I want my kids, and all of our kids, to get the best education possible, and a part of getting there is making sure that our schools and teachers have the resources needed to do their job.

For what types of issues, programs, departments, or budget items do you support increased taxation? Again, I believe that increasing funding for education is critical and is the biggest challenge in front of the Legislature right now. Rather than increasing taxes on the middle class, however, I want to first focus on closing tax loopholes that solely benefit big corporations while leaving working families like us here in Federal Way to pick up the tab.

When it comes to easing local and statewide traffic burdens, what types of solutions would you support? As someone who commutes to work alongside many of my neighbors, I spend hours every week sitting in traffic that could be better spent with my family or at my job or doing just about anything else. I will support a multi-faceted approach to reducing traffic. Increasing the capacity of our roads, supporting public transportation, and building out pedestrian infrastructure all play an important part in making sure that people can get where they need to go quickly, affordably and safely.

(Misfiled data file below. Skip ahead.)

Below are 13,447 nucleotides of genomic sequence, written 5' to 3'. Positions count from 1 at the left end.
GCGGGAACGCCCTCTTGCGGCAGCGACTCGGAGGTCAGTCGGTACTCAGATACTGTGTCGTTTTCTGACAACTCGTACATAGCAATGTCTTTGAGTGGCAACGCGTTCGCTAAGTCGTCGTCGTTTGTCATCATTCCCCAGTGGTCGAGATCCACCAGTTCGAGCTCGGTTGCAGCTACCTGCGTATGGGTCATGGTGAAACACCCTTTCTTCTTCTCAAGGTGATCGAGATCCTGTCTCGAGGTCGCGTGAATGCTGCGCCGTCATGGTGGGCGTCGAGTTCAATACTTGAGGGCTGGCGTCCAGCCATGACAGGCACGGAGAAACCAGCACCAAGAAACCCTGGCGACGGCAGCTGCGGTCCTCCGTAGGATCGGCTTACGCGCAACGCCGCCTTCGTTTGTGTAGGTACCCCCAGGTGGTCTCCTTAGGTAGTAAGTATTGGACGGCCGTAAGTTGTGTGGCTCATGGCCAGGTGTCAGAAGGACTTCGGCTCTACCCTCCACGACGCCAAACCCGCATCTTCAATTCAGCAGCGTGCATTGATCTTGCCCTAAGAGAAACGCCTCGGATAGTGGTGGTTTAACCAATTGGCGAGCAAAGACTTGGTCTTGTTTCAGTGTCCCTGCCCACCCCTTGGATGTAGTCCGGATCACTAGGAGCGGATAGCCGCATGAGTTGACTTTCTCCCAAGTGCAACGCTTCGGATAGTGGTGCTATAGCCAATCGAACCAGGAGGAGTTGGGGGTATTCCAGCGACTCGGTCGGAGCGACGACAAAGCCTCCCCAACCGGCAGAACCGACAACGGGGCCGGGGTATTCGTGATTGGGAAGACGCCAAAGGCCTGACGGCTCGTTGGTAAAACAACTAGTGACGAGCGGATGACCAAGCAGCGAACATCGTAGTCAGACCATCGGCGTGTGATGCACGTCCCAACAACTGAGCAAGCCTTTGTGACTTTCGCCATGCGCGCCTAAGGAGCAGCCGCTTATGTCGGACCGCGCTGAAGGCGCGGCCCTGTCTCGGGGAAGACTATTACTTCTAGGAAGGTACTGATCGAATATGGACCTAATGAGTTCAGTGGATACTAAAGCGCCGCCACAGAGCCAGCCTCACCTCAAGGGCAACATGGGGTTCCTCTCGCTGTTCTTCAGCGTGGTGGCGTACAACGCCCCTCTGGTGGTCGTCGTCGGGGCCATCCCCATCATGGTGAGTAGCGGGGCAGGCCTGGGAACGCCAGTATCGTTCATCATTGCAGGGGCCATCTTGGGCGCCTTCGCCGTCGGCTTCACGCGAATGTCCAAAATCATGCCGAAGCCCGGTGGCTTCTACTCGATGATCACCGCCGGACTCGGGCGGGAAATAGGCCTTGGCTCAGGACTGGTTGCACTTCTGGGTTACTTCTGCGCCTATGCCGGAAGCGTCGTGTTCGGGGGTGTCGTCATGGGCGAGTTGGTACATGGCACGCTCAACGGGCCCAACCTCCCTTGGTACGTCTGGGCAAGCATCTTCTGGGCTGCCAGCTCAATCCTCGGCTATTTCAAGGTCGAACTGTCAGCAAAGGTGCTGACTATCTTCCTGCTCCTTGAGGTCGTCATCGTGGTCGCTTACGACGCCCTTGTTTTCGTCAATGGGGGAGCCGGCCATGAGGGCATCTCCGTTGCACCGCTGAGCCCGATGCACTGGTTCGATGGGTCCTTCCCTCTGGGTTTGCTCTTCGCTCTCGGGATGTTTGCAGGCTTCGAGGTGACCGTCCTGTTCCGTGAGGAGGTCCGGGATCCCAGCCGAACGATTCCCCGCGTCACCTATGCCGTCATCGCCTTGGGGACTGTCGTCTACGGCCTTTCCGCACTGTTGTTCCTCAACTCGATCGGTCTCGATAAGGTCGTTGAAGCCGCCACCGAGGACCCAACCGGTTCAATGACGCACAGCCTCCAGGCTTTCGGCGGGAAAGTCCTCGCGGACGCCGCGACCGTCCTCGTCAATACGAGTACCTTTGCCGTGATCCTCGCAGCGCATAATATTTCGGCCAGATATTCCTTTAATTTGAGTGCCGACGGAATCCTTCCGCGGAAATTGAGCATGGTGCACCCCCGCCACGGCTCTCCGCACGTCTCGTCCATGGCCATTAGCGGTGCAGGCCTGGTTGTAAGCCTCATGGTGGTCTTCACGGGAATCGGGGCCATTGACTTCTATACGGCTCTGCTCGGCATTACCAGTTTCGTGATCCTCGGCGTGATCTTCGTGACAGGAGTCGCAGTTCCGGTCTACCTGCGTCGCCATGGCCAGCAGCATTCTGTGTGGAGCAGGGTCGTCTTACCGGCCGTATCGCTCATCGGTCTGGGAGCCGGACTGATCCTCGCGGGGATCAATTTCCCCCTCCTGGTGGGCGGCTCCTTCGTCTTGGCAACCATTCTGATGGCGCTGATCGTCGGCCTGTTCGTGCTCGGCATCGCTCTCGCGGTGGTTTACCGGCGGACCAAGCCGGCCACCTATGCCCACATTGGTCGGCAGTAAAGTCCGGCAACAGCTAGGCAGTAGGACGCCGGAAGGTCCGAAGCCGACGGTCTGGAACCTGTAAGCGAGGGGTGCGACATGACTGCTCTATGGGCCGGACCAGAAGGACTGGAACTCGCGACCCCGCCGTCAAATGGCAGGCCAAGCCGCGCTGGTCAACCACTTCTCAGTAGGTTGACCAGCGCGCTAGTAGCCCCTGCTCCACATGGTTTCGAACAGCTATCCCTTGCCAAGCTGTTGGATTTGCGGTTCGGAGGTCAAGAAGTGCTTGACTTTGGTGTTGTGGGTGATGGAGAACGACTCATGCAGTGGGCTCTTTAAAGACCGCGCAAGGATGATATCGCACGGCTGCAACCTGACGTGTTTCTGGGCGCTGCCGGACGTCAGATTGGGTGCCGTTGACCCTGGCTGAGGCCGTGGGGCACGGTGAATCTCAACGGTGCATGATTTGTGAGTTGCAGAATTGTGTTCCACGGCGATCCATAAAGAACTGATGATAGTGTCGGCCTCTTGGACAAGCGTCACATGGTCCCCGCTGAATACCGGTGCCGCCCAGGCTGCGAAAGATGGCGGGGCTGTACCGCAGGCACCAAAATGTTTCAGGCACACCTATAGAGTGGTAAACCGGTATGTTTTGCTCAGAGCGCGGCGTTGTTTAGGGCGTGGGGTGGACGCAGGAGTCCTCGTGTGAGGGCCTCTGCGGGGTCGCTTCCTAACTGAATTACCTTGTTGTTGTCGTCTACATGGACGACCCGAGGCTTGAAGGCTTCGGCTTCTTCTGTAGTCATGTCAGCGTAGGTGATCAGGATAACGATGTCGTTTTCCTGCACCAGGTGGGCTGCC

Generally speaking, would you rather see traffic issues dealt with via mass transit or via more (or expanded) freeways? I don’t believe that the solution should be all one or all the other. I think if we think strategically about the future of our region and the growth that we’re going to see, it becomes clear that both transit and increased road capacity are going to play an important role.

What role would you like to see the state play in combating homelessness? The state already plays a role in combating homelessness by providing resources and a social safety net. Since the recession, that safety net has shrunk and more and more people are finding themselves on the street.

I will fight for the resources that our community needs to address both the up-front and underlying problems around homelessness. Currently, even though we deal with many of the same issues here, we see millions and millions of dollars poured into Seattle but little in terms of services in our own community. That’s not right and it’s not an effective way to solve the problem.